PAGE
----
A man, a woman, an enby, and 27 elephants walk into a bar. The bartender looks at the group of 30 and asks "What is the probability that 2 or more of you have the same birthday?".

The group proceeds to disregard twins, leap years, and building codes. They talk amongst themselves, leave a little space for the reader to calculate or guess for themselves,

# Hint:

1 - prod( (365:336) / 365)

and respond "70.63%". Is this surprising, given there are only 30 of them and there are 365 days?

That's the Birthday Paradox ( https://en.wikipedia.org/wiki/Birthday_problem ) - only 23 people are needed for you to have about a 50/50 chance at a 'double' in birthdays. If you flip the problem upside down and ask "how many people do you need in a group until at least one person had every birthday", then you have the Coupon Collector's Problem.

Rather then worry about whether elephants are people, let's talk about the coupon collecting the way people at Topps and Panini do: with collectible cards and stickers.

If there are 365 different cards in a set, how many randomly selected cards do you need to get one of every card in the set, on average? Assume that every card is equally likely, and that there are thousands of copies of each card in the set.

It takes 1 card to get the first one.

The next card has a 364/365 chance of being a new one. By the geometric distribution, that means it will take 365/364 cards on average to get a new one.

If we have two different cards, the next one has a 363/365 chance of being a new one. Or, 365/363 cards on average to get a new one.

If we have N different cards, the next one has has a (365 - N) / 365 chance of being a new one. Or 365 / (365 - N) cards on average to get a new one.

When we have all but one card, this gets to be a real pain. Each card only has a 1/365 chance to be the one we want, so we need 365 cards on average to find it.

And how many do we need from the start? Just sum up all E[cards] to get new ones.

(365 / 365) + (365 / 364) + (365/363) + ... + (365/3) + (365/2) + (365/1)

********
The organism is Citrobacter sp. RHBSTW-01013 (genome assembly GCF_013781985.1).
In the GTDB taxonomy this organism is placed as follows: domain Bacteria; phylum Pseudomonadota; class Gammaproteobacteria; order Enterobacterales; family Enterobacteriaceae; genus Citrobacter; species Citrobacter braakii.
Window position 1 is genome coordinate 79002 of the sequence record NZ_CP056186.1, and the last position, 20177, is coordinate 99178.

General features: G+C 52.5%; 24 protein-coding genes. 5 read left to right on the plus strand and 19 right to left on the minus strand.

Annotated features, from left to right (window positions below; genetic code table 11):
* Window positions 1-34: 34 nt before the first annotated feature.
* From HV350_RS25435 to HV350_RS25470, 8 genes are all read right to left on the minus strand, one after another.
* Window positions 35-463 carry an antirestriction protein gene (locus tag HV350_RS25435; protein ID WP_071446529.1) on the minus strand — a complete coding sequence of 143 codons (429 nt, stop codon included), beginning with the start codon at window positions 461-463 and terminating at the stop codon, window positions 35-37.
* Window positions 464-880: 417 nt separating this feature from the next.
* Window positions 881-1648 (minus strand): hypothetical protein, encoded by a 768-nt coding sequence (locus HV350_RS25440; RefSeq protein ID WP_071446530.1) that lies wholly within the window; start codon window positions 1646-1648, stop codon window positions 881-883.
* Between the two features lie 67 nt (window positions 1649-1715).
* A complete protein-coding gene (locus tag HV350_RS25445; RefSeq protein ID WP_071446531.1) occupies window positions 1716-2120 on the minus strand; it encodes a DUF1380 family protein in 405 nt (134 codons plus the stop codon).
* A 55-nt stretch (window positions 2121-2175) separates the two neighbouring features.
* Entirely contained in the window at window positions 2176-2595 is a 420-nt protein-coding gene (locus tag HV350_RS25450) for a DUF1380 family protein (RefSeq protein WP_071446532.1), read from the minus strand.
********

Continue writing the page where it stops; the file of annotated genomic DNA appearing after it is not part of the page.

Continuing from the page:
=

1 + 1.003 + 1.006 + ... + 122.7 + 182.5 + 365

=

2364.65 cards, or about 6.5 times the number of different cards in the set.

You can check the answer yourself in R with the code

sum( 365 / (365:1) )

------------

So that's the basic Coupon Collector's problem, but there's lots of way you can mess with it.

- How many cards until I get 50% / 75% / 90% of the collection? (and I trade or buy the rest individually)

- What if some cards are rarer?

- What if the cards come in packs that guarantee they don't have doubles?

- What if you want 4 copies of each card?

- Are sports cards a good investment?

Instead of birthdays, let's use a real card set for the rest of this article: 2020 Topps Baseball Update.

---------------

What if you want 2 or more copies of each card?

With multiple copies, things get much more complex because of the number of steps involved.

With 1 copy, the steps are linear, as in this figure, so we can get an expected number of cards needed get a 1 copy of each card just by adding up the number of cards to move through each step.

But when we need even 2 copies of each card in a set, things get more complex. There's more than one path to get from (0,0) for 0 first copies and 0 second copies to (4,4) which is 4 first and second copies, and computing the expected number of cards to get there becomes complex.

We can, however, run a simulator many times to estimate the distribution of cards needed and take expected value, median, 90th percentile, or anything else we need from that.

This simulator code designed to be illustrative, not efficient. In this example, we are looking for at least 4 copies of each card from a set where everything is equally likely from a set of 100 cards.

setsize = 100

Ncopies_wanted = 4

set.seed(12345) # Remove this line to get a different result when you repeat

cardcount = rep(0, setsize)

while( min(cardcount) < Ncopies_wanted)

{

newcard = sample(1:setsize, 1)

cardcount[newcard] = cardcount[newcard] + 1

}

sum(cardcount)

# 921 cards

In one run of the simulation, it took 921 random cards to get 4 complete sets. How is that compared to getting 1 copy?

sum( setsize / (setsize:1))

# 518.73

921 / 518.73 = 1.775

It took less than twice as long to get four complete sets as it took to get one complete set. Is that lucky? It's a lot less than 4. If we run this many times, we can get a better picture.

cards_to_complete_N_sets = function(setsize, Ncopies_wanted)

{

cardcount = rep(0, setsize)

while( min(cardcount) < Ncopies_wanted)

{

newcard = sample(1:setsize, 1)

cardcount[newcard] = cardcount[newcard] + 1

}

return( sum(cardcount) )

}

Nruns = 1000

cards_needed = rep(NA,Nruns)

for(k in 1:Nruns)

{

cards_needed[k] = cards_to_complete_N_sets(100, 4)

}

mean(cards_needed)

# 1081.9

## Standard error of the mean

sd(cards_needed) / sqrt(length(cards_needed))

hist(cards_needed, n=20, las=1, col="LightBlue")